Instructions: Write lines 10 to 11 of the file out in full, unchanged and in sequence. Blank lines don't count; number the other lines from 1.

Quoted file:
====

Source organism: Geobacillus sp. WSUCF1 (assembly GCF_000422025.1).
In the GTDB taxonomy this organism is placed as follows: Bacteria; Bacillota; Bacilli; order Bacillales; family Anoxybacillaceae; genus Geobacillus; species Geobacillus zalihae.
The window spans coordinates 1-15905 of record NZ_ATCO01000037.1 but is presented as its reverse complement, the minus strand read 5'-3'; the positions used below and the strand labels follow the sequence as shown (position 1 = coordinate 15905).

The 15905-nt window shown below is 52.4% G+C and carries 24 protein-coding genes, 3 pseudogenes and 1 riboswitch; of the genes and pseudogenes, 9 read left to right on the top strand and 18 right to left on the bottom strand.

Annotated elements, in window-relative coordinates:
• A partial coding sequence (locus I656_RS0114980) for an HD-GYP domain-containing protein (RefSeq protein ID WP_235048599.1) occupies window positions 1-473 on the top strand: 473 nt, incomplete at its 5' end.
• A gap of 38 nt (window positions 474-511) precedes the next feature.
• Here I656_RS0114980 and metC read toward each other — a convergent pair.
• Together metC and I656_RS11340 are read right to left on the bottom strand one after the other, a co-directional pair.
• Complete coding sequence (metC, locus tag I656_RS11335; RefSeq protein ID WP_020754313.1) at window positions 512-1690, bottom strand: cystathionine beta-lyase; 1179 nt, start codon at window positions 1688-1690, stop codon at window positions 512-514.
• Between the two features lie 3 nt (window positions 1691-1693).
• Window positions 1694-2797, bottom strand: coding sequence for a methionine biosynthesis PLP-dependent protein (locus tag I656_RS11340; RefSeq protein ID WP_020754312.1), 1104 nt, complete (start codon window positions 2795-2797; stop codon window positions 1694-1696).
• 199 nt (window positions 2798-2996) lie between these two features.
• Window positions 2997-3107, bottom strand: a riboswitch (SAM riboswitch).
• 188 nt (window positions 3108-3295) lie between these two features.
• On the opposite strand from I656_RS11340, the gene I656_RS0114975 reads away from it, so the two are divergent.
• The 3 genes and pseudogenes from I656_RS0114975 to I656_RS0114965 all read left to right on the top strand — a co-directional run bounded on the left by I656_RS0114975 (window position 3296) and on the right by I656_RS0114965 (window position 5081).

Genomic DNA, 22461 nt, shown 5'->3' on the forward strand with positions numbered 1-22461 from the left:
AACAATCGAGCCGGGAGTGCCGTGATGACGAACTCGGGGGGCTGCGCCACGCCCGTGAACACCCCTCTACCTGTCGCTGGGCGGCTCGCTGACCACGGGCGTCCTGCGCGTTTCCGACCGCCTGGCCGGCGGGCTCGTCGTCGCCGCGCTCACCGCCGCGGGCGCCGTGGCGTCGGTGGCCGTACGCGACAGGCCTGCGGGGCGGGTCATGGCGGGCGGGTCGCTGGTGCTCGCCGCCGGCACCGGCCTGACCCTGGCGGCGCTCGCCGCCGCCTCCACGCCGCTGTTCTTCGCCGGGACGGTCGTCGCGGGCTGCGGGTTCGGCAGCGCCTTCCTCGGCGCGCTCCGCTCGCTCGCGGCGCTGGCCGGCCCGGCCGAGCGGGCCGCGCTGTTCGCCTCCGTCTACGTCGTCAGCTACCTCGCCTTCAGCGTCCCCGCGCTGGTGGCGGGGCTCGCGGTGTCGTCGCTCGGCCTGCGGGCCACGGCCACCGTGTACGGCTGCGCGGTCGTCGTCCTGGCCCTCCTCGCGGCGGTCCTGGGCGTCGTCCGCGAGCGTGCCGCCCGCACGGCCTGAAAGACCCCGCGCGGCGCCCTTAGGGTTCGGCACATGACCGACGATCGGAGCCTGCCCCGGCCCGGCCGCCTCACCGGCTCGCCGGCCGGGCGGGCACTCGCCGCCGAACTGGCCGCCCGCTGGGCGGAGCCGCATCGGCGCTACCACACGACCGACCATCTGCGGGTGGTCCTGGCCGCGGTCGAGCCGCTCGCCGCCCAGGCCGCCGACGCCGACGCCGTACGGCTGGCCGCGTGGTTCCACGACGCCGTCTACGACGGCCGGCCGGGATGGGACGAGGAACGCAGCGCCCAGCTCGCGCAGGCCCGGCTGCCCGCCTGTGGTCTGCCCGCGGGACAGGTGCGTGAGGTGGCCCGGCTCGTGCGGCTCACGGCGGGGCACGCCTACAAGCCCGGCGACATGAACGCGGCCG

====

• Complete coding sequence (metC, locus tag I656_RS11335; RefSeq protein ID WP_020754313.1) at window positions 512-1690, bottom strand: cystathionine beta-lyase; 1179 nt, start codon at window positions 1688-1690, stop codon at window positions 512-514.
• Between the two features lie 3 nt (window positions 1691-1693).